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Originally published Monday, November 7, 2011 at 7:11 PM

Glitch could impact up to 21,000 Wash. voters

A technical problem was affecting the mailing of up to 21,000 ballots in Washington, and some voters who registered online may not be getting a ballot at all, officials said Monday just hours before an election headlined by contentious initiatives.

Associated Press

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OLYMPIA, Wash. —

A technical problem was affecting the mailing of up to 21,000 ballots in Washington, and some voters who registered online may not be getting a ballot at all, officials said Monday just hours before an election headlined by contentious initiatives.

The voters impacted are those who recently used the Department of Licensing website to update their address or register to vote, according to the secretary of state's office.

Officials said voters who are registered but haven't received a ballot should go to elections offices and cast a provisional ballot. Those votes must be completed by the close of business Tuesday.

The secretary of state's office said it has not been receiving online voter registration updates from the Department of Licensing and just learned of the problem Friday. But licensing officials said they have been forwarding all the appropriate information since the online update option was implemented in August.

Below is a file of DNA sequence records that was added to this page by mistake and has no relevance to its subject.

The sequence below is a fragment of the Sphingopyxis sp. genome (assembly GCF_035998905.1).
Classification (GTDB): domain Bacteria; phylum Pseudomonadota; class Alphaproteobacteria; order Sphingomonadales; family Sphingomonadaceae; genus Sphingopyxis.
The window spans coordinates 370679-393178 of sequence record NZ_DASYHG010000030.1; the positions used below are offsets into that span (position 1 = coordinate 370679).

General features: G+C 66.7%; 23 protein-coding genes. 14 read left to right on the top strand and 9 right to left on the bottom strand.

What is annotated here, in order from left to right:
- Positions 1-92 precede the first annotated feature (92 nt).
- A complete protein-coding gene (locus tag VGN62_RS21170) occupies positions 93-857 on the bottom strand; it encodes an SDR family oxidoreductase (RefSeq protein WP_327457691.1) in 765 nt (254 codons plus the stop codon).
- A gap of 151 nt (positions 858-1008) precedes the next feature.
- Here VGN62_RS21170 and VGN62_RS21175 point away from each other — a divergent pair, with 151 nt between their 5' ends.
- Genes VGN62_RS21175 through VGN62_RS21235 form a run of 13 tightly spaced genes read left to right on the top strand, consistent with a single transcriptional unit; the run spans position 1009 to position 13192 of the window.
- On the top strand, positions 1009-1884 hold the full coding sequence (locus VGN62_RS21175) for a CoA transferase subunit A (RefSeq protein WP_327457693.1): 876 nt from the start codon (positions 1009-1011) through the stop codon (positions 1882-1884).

"We believe it's really important to get it right, and we believe we did," said Gigi Zenk, a spokeswoman for the licensing department.

Katie Blinn, the co-director of elections in the state, said licensing was switching to a different method for sharing the information but the secretary of state's office had indicated it wasn't ready to start using that method until after the election. She said the office didn't even know that this was an option on the licensing website.

"Obviously, there was a miscommunication," Blinn said.

The secretary of state's office estimated that about 14,800 address updates were not received. Some county elections offices may have received the address changes through other means. The post office may have forwarded some ballots to the new addresses, officials said.

Another 5,900 people updated their information on the licensing website but were not registered. The secretary of state's office said those people will be asked for further registration information and can cast a provisional ballot in the meantime.

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